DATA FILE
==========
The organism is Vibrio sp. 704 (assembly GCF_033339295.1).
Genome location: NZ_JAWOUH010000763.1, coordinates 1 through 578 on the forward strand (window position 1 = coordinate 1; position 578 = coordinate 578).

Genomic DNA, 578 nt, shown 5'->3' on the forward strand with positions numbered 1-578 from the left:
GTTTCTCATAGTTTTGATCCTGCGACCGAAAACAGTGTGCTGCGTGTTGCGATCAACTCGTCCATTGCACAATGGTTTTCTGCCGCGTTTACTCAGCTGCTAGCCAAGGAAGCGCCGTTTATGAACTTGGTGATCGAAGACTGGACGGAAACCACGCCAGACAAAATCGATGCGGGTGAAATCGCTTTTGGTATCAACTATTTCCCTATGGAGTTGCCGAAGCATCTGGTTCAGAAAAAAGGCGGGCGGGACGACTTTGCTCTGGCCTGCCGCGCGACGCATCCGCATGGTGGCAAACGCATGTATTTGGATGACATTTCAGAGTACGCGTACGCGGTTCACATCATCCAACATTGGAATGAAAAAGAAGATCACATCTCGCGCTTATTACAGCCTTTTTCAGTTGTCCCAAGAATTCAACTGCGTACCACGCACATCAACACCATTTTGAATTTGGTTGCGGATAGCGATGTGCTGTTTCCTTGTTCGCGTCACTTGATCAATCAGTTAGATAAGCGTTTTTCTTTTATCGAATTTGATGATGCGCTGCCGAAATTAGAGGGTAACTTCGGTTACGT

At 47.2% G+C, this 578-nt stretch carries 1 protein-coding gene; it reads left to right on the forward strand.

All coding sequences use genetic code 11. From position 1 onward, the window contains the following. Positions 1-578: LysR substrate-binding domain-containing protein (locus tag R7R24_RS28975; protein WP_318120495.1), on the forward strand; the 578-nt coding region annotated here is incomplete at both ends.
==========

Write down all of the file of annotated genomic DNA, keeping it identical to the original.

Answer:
The organism is Vibrio sp. 704 (assembly GCF_033339295.1).
Genome location: NZ_JAWOUH010000763.1, coordinates 1 through 578 on the forward strand (window position 1 = coordinate 1; position 578 = coordinate 578).

Genomic DNA, 578 nt, shown 5'->3' on the forward strand with positions numbered 1-578 from the left:
GTTTCTCATAGTTTTGATCCTGCGACCGAAAACAGTGTGCTGCGTGTTGCGATCAACTCGTCCATTGCACAATGGTTTTCTGCCGCGTTTACTCAGCTGCTAGCCAAGGAAGCGCCGTTTATGAACTTGGTGATCGAAGACTGGACGGAAACCACGCCAGACAAAATCGATGCGGGTGAAATCGCTTTTGGTATCAACTATTTCCCTATGGAGTTGCCGAAGCATCTGGTTCAGAAAAAAGGCGGGCGGGACGACTTTGCTCTGGCCTGCCGCGCGACGCATCCGCATGGTGGCAAACGCATGTATTTGGATGACATTTCAGAGTACGCGTACGCGGTTCACATCATCCAACATTGGAATGAAAAAGAAGATCACATCTCGCGCTTATTACAGCCTTTTTCAGTTGTCCCAAGAATTCAACTGCGTACCACGCACATCAACACCATTTTGAATTTGGTTGCGGATAGCGATGTGCTGTTTCCTTGTTCGCGTCACTTGATCAATCAGTTAGATAAGCGTTTTTCTTTTATCGAATTTGATGATGCGCTGCCGAAATTAGAGGGTAACTTCGGTTACGT

At 47.2% G+C, this 578-nt stretch carries 1 protein-coding gene; it reads left to right on the forward strand.

All coding sequences use genetic code 11. From position 1 onward, the window contains the following. Positions 1-578: LysR substrate-binding domain-containing protein (locus tag R7R24_RS28975; protein WP_318120495.1), on the forward strand; the 578-nt coding region annotated here is incomplete at both ends.